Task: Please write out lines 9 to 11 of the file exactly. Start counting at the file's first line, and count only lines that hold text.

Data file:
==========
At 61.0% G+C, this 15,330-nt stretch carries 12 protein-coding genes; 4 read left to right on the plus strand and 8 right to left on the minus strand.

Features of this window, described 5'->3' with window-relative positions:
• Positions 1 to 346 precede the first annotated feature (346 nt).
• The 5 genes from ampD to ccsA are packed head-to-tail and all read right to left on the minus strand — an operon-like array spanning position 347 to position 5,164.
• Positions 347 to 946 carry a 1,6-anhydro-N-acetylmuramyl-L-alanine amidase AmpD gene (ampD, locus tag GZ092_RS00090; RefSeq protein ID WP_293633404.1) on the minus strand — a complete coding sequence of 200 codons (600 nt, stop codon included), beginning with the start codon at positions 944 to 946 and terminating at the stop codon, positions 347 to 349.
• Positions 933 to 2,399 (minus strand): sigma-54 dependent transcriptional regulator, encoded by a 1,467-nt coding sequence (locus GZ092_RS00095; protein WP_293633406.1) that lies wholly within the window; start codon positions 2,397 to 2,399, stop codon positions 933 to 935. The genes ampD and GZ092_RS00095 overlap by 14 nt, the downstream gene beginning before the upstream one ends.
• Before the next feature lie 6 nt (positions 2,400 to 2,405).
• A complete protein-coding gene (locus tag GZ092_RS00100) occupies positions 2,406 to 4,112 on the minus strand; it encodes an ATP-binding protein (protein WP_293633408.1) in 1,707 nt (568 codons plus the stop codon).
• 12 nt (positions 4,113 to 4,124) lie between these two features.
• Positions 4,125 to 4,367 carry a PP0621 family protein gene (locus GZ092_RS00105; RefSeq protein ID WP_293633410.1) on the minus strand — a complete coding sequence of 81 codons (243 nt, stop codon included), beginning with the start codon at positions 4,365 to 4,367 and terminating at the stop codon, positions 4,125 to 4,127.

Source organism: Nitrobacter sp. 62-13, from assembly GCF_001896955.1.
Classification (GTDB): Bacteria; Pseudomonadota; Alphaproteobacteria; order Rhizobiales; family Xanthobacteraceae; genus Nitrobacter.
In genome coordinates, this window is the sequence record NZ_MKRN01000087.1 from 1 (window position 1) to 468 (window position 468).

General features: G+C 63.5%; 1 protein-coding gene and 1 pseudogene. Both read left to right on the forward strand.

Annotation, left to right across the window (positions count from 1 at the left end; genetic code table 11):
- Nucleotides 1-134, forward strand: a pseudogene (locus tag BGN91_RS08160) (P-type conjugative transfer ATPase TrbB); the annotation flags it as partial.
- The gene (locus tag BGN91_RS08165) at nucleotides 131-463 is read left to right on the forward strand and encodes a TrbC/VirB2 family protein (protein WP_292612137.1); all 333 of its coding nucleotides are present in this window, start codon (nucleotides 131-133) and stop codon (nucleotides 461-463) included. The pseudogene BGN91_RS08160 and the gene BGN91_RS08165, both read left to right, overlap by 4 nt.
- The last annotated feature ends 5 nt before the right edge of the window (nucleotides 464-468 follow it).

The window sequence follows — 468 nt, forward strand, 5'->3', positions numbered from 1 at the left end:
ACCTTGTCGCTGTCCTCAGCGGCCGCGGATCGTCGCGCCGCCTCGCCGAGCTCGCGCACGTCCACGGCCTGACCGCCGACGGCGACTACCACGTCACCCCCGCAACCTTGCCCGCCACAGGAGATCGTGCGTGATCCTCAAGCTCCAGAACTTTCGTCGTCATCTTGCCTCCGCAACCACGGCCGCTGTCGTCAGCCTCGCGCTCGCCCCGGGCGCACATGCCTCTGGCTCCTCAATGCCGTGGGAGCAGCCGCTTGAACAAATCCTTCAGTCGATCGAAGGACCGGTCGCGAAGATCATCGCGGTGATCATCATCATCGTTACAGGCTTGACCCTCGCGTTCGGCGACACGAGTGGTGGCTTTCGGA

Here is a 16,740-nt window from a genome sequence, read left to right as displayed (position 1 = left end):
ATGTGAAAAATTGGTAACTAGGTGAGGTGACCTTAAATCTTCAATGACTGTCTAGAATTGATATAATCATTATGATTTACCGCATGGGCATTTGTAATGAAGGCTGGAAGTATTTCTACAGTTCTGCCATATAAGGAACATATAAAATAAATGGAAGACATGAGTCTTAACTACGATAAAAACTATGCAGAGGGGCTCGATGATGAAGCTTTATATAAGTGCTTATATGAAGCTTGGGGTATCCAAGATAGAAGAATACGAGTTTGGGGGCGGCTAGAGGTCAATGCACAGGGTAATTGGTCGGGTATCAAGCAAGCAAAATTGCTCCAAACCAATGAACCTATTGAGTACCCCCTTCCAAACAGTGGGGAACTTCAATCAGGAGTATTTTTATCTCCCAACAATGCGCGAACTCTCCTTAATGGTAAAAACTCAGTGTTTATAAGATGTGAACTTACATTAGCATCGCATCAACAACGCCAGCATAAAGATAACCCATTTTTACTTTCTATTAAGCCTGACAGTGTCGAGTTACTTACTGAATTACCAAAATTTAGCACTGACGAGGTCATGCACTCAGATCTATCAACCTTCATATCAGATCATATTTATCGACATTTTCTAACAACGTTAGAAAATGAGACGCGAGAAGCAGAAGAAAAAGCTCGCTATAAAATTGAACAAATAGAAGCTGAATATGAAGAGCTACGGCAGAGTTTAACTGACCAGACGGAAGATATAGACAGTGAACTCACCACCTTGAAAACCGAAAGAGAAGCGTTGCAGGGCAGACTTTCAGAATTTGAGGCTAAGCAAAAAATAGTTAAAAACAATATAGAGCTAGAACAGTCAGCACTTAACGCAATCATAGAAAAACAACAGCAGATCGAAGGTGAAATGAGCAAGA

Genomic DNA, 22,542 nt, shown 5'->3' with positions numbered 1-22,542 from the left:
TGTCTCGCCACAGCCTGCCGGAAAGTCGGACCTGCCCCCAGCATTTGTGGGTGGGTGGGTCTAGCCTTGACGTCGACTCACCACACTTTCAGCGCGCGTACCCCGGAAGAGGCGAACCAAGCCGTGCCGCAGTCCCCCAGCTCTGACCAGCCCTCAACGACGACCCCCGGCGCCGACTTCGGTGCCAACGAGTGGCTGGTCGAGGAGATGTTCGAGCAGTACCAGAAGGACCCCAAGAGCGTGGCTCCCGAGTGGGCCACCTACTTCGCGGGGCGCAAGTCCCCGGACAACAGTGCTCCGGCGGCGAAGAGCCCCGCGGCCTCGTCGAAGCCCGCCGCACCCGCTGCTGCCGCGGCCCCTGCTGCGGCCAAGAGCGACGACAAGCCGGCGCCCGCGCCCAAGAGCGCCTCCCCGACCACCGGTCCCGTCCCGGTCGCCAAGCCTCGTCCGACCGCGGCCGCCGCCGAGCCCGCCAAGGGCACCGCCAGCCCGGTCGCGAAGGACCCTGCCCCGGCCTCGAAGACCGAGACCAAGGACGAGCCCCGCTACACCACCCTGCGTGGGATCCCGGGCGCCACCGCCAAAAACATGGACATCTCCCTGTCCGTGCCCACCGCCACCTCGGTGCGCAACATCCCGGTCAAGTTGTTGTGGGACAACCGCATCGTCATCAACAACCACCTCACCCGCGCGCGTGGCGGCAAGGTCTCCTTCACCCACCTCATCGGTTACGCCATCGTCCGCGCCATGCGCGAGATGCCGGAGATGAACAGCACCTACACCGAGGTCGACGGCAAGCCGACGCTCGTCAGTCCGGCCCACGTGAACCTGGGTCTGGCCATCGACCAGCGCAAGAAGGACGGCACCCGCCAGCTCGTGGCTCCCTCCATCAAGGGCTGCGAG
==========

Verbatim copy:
• 12 nt (positions 4,113 to 4,124) lie between these two features.
• Positions 4,125 to 4,367 carry a PP0621 family protein gene (locus GZ092_RS00105; RefSeq protein ID WP_293633410.1) on the minus strand — a complete coding sequence of 81 codons (243 nt, stop codon included), beginning with the start codon at positions 4,365 to 4,367 and terminating at the stop codon, positions 4,125 to 4,127.

Source organism: Nitrobacter sp. 62-13, from assembly GCF_001896955.1.